On the last game of the 1947 season, in the second game of a double header against the New York Giants, the Philadelphia Phillies gave the ball to a young left hander who would go on to be one of its best pitchers.
Curt Simmons, then barely 18, went all the way, striking out 9 and giving up only 5 hits in the Phillies 3-1 win. The Giants took the opener, 4-1.
Simmons had been a highly recruited high school prospect since he was 16. In the summer of 1945 Simmons pitched the Coplay American Legion team to the first of two consecutive Pennsylvania state junior crowns.
His mound mastery landed Simmons in an American Legion all-star game in Philadelphia’s Shibe Park where he struck out seven of the nine hitters he faced. Two years later, in Simmons’ senior year, he struck out 102 batters and gave up only 12 hits in 43-1⁄3 innings. Simmons threw two no-hitters, three one-hitters, and two four-hitters and led his Whitehall High School nine to a third straight Lehigh Valley title.
Scouts flocked to Simmons’ Egypt, PA. home with the hope of signing him the instant he graduated. Among them were the Phillies who sent their major league squad to Egypt to field a team against Simmons—the ultimate try out. In the Phillies’ line up were Del Ennis and Johnny Wyrostek—not superstars but big league regulars.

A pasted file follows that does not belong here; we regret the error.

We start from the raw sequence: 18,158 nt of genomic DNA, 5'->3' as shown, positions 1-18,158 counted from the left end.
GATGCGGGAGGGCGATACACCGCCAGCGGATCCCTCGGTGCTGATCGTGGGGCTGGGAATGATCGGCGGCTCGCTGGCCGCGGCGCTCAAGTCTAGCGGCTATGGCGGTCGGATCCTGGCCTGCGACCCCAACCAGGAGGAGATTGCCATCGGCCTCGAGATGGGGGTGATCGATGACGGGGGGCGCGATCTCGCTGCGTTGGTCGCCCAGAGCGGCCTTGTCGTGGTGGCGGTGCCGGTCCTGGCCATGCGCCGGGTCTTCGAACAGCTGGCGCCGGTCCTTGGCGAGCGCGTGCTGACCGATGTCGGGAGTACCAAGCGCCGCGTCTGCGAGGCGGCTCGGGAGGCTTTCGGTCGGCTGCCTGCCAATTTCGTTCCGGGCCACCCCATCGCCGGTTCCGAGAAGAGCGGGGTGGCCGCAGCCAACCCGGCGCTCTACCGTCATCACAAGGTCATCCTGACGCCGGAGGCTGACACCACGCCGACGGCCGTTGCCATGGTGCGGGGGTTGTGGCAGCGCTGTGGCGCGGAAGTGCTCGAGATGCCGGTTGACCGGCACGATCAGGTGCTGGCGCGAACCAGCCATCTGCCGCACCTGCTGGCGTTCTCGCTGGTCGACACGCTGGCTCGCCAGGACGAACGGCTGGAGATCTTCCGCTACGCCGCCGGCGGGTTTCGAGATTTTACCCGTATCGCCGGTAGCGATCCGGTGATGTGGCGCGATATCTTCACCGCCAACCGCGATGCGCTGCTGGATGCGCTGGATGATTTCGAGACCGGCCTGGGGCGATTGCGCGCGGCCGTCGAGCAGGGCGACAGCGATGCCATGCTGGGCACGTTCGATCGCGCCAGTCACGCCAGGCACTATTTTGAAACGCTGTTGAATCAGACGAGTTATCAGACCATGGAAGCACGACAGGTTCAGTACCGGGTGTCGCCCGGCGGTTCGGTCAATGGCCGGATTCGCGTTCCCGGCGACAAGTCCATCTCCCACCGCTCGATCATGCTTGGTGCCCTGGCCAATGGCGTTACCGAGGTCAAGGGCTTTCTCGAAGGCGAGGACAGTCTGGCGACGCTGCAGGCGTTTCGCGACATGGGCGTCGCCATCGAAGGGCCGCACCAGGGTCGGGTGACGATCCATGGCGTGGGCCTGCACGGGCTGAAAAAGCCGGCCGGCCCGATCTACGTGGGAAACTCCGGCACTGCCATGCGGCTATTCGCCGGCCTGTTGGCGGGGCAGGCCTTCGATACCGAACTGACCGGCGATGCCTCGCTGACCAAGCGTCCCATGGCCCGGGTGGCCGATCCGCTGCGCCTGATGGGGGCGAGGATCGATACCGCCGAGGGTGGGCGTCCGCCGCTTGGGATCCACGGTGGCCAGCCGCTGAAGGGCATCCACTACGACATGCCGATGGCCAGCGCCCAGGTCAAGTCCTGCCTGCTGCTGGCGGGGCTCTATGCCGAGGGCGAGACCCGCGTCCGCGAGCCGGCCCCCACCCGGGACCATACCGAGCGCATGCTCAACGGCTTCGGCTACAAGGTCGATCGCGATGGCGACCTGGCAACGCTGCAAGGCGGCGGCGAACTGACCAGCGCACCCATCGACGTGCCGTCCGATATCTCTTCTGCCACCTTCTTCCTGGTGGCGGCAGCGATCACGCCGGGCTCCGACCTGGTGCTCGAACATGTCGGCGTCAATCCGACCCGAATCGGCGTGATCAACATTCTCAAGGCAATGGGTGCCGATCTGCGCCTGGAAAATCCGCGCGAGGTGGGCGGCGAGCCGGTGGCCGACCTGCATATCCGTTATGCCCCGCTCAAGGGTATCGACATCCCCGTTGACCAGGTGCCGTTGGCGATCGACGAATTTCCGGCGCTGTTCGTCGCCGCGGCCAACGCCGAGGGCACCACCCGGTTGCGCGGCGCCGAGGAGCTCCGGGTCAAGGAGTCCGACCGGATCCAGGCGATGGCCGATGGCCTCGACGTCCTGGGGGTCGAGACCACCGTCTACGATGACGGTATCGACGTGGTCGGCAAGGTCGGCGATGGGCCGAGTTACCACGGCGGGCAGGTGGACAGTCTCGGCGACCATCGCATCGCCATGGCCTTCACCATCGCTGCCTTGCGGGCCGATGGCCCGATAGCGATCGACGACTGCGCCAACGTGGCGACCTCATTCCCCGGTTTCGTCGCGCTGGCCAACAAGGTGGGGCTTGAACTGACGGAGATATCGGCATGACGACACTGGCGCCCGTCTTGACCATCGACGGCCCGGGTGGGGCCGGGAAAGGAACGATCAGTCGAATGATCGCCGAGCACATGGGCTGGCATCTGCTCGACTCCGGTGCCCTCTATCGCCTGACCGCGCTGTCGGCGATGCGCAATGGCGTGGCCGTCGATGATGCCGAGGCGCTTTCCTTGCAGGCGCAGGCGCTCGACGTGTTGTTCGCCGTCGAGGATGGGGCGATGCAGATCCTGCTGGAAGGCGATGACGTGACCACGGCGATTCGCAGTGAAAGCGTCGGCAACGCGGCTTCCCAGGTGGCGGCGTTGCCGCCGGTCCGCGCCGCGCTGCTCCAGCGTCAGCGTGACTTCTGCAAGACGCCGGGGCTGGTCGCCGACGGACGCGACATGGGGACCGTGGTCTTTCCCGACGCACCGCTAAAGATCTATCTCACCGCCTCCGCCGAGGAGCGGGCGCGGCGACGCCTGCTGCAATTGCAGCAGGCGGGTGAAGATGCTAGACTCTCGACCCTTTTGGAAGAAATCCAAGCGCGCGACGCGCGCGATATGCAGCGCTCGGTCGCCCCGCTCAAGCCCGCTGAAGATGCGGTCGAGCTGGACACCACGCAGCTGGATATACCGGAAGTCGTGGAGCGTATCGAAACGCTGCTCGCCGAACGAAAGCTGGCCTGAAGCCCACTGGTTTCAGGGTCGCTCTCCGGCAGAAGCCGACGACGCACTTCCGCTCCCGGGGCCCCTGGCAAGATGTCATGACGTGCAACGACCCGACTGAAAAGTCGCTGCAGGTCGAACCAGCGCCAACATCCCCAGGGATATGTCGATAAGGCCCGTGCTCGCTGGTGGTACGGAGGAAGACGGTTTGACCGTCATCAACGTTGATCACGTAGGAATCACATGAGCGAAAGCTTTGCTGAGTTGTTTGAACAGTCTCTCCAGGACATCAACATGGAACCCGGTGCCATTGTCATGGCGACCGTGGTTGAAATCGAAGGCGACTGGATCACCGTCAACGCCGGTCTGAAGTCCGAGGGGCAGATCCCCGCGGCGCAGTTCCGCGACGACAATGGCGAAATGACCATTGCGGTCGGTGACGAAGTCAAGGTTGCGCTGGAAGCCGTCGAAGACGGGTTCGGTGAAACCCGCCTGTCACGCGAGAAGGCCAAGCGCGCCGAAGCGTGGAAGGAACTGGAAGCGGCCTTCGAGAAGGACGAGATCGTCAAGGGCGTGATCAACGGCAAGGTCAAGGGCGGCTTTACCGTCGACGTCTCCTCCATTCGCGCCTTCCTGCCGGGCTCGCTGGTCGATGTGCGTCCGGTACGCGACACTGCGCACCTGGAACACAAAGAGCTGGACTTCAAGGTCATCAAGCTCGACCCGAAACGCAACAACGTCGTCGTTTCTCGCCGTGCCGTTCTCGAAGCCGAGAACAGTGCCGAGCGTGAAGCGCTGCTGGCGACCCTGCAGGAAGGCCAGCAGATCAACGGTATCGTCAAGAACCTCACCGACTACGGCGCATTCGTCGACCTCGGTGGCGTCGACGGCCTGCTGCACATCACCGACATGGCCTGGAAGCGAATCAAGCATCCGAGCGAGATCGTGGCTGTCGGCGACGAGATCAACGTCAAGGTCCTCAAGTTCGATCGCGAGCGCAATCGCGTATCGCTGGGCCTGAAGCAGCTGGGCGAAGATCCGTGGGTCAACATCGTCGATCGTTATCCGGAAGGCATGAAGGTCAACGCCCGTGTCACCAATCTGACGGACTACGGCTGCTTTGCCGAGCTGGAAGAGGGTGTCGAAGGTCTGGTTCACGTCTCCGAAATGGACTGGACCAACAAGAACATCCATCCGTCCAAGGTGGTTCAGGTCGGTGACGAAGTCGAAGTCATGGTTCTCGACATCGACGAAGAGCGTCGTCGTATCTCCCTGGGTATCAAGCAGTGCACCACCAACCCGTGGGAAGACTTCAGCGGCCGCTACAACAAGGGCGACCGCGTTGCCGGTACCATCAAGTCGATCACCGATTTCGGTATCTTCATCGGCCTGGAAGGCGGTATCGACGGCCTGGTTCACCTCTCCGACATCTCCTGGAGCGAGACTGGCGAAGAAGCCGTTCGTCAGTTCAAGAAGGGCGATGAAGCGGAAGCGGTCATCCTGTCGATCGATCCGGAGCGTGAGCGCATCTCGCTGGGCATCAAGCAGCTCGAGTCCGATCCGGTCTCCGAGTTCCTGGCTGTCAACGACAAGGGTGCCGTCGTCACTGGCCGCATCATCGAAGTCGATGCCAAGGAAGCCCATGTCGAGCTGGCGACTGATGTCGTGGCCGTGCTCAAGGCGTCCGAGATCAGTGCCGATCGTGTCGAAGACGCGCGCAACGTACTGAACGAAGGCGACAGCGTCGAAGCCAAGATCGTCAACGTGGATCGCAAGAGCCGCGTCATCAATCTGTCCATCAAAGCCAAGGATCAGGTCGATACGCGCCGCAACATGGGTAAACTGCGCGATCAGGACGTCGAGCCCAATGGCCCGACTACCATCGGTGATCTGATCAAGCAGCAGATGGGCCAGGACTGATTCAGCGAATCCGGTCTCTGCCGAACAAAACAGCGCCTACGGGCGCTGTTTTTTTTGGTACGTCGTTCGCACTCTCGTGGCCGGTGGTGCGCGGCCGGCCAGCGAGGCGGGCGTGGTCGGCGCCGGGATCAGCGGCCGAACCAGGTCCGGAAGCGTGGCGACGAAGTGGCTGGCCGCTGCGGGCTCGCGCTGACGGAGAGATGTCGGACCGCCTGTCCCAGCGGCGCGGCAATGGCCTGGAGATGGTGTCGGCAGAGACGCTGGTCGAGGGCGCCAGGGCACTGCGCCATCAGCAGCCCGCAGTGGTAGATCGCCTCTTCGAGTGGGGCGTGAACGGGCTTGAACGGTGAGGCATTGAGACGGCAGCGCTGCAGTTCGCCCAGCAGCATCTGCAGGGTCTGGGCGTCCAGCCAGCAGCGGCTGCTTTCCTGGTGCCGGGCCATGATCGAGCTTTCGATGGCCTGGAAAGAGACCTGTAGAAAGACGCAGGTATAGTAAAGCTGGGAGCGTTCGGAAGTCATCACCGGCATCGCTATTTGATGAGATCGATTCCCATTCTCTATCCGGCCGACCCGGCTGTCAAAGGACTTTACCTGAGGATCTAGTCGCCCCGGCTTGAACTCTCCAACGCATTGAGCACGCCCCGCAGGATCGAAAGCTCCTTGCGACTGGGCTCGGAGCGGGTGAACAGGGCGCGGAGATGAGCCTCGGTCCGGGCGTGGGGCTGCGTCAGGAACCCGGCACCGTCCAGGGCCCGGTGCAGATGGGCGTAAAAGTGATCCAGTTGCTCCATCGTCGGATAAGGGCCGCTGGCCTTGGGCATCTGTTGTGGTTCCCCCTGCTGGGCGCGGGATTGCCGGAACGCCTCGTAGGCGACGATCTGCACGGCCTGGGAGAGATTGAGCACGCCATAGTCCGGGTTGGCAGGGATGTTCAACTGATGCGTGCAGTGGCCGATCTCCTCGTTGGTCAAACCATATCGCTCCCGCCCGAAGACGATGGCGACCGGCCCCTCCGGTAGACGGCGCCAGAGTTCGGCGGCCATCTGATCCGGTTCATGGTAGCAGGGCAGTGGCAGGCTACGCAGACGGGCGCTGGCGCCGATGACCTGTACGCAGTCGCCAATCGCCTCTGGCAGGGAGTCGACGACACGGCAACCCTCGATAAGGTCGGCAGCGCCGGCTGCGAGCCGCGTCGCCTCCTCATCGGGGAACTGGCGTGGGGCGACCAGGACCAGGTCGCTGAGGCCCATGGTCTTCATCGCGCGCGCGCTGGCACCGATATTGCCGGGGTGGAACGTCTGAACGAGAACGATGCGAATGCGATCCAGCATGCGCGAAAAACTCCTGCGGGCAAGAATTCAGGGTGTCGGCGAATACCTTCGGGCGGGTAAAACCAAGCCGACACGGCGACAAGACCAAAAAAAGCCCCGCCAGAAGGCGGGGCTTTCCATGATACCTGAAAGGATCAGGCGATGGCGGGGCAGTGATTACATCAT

Simmons scattered five hits through seven innings. More impressive were his nine strikeouts, better than one an inning. On the strength of Simmons’ performance and with an infusion of DuPont money from the new Philadelphia owners, the Phillies outbid all competitors for the lefty’s services. Simmons received an unheard of $65,000.
Simmons, along with Robin Roberts, helped lead the 1950 Whiz Kids Phillies to the pennant with his 17-8 record. But Simmons missed the World Series when his National Guard unit was activated. The Yankees’ sweep in four tightly pitched, low scoring duels was attributable in part to Simmon’s absence.
With the Cardinals in 1964, age 35, Simmons finally saw his first World Series action. In two fine starts against the Yankees, he was 0-1 with a 2.51 ERA.
During his 20-year career, Simmons never quite lived up to his teen phenom status. But he was an above average lefty who finished up 193-183 with a 3.54 ERA and 1,697 strike outs. Simmons started more than 25 games eleven times.
Now 81 Simmons, along with Smokey Burgess, was the last player to retire who was active in the 1940s. Named number 27 on the All Time Phillies list, Simmons lives in Montgomery County, PA.
2 Replies to “Curt Simmons, Phillie Teen Phenom, Debuts in Second Game of Double Dip”
Curt Simmons was the one that taught Bob Gibson to throw two different fastballs(two seam and four seam) and also to throw at least two versions of each of his breaking pitches. Simmons threw real hard but also was a very smart pitcher always trying to let the batter get himself out instead of just trying to blow guys away.
I remember him having an unusual kick in his delivery, almost herky-jerky.